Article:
stopreadingmyjournalyounosybastard (rattbastard) wrote in rate_the_freak,
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James Madison to the rescue
The Texas Republican Platform declares, in writing, underlined and bolded, that America is a Christian Nation.

Imagine our surprise.

So, for anyone trapped in a hopeless argument with deluded people who insist that the Texas Repubs are RIGHT, here are some links that might help:
http://www.postfun.com/pfp/worbois.html
http://www.ffrf.org/nontracts/?t=xian.txt
http://www.infidels.org/library/modern/farrell_till/myth.html
http://www.au.org/site/PageServer
http://jeromekahn123.tripod.com/christianity/id3.html

I'm going to quote from "A Memorial and Remonstrance Against Religious Assessments" because even in 1785 my boy James Madison could bring it. Madison objected to a Virginia Commonwealth bill offering a tax whose benefits would go to teachers of Christianity. He wrote this

1. Because we hold it for a fundamental and undeniable truth, "that religion or the duty which we owe our Creator and the manner of discharging it, can be directed only by reason and conviction, not by force or violence."

2. Because Religion be exempt from the authority of the Society at large, still less can it be subject to that of the Legislative Body.

3. Because it is proper to take alarm at the first experiment on our liberties. We hold this prudent jealousy to be the first duty of Citizens, and one of the noblest characteristics of the late Revolution.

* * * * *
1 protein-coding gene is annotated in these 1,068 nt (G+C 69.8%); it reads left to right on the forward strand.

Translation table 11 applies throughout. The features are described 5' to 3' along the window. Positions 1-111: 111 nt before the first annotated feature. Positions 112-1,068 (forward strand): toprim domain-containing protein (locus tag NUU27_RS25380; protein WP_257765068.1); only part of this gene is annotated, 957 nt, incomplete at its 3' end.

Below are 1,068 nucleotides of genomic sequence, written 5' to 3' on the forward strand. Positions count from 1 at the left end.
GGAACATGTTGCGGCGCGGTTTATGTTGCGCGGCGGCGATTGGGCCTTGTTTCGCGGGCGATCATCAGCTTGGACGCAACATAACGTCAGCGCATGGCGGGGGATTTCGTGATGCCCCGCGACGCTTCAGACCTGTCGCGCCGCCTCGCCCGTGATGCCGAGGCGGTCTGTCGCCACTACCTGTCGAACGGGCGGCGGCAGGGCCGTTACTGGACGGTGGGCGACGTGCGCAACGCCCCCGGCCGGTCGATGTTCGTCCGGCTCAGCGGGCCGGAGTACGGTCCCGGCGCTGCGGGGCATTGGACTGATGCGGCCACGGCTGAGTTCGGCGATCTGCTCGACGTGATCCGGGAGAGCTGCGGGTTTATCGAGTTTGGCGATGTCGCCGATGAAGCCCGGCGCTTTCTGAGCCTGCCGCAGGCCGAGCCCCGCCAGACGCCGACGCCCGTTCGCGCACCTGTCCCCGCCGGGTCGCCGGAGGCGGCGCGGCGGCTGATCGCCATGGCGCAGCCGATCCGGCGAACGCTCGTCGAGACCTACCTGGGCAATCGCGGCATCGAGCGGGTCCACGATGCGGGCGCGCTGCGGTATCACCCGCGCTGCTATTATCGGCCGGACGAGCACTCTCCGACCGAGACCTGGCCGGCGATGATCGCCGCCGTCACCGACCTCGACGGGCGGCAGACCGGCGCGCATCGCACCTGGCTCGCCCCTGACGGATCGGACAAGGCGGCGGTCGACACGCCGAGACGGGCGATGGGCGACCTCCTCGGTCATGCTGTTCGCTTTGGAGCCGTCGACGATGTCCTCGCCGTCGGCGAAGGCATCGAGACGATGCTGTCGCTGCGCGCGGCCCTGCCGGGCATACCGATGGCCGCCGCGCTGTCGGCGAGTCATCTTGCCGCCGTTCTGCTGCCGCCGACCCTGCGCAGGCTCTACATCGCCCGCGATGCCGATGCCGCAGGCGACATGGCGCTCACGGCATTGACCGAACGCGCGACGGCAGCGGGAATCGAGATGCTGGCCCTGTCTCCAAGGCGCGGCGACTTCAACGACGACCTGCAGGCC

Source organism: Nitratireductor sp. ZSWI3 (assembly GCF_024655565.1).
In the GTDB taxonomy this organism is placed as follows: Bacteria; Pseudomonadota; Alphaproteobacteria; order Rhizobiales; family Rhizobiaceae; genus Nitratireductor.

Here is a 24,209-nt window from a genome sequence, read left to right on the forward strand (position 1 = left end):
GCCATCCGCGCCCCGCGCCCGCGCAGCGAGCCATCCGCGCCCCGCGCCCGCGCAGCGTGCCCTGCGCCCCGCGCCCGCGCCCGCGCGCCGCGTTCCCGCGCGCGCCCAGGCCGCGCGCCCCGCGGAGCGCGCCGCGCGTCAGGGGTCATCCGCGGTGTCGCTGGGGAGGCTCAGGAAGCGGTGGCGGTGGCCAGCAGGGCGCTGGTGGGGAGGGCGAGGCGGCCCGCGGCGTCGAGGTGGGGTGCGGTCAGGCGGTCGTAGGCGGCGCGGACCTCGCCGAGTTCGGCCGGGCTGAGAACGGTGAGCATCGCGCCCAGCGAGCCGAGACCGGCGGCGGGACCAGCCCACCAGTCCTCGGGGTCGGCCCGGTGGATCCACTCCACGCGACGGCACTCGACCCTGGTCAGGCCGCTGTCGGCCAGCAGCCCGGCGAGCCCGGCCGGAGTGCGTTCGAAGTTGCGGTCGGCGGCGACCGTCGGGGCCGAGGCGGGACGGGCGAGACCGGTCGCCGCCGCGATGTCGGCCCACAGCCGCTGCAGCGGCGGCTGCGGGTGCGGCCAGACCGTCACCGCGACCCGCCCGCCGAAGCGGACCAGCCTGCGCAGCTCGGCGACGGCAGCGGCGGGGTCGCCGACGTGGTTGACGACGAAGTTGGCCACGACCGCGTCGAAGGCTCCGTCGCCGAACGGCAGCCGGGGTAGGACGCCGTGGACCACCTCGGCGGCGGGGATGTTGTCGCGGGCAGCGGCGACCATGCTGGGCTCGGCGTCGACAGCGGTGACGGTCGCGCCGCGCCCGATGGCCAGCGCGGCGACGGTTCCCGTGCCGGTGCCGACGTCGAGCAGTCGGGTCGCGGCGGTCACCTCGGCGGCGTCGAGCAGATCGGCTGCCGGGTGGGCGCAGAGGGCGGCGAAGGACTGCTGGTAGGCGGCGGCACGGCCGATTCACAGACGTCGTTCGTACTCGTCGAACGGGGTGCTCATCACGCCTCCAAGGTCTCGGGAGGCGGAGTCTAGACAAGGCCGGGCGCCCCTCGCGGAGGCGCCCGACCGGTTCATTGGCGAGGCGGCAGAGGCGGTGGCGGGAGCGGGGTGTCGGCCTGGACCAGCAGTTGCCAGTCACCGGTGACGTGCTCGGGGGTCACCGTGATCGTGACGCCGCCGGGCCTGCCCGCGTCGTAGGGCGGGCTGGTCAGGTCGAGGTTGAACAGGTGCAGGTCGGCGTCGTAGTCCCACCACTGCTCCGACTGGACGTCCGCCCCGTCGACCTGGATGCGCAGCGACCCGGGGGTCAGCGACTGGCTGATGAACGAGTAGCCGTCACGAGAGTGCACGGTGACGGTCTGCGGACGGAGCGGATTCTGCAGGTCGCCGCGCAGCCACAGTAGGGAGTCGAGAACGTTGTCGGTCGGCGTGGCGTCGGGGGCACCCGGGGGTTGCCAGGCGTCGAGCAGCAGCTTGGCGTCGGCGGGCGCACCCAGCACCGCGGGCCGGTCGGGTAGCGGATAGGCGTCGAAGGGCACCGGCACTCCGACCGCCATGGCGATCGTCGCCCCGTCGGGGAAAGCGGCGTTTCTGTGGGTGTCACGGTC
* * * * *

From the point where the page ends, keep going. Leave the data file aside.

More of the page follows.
4. Because the Bill violates the equality which ought to be the basis of every law, and which is more indispensible, in proportion as the validity or expediency of any law is more liable to be impeached. If "all men are by nature equally free and independent," all men are to be considered as entering into Society on equal conditions; as relinquishing no more, and therefore retaining no less, one than another, of their natural rights.

5. Because the Bill implies either that the Civil Magistrate is a competent Judge of Religious Truth; or that he may employ Religion as an engine of Civil policy.

6. Because the establishment proposed by the Bill is not requisite for the support of the Christian Religion.

7. Because experience witnesseth that eccelsiastical establishments, instead of maintaining the purity and efficacy of Religion, have had a contrary operation.

8. Because the establishment in question is not necessary for the support of Civil Government.

9. Because the proposed establishment is a departure from the generous policy, which, offering an Asylum to the persecuted and oppressed of every Nation and Religion, promised a lustre to our country, and an accession to the number of its citizens. What a melancholy mark is the Bill of sudden degeneracy? Instead of holding forth an Asylum to the persecuted, it is itself a signal of persecution. It degrades from the equal rank of Citizens all those whose opinions in Religion do not bend to those of the Legislative authority.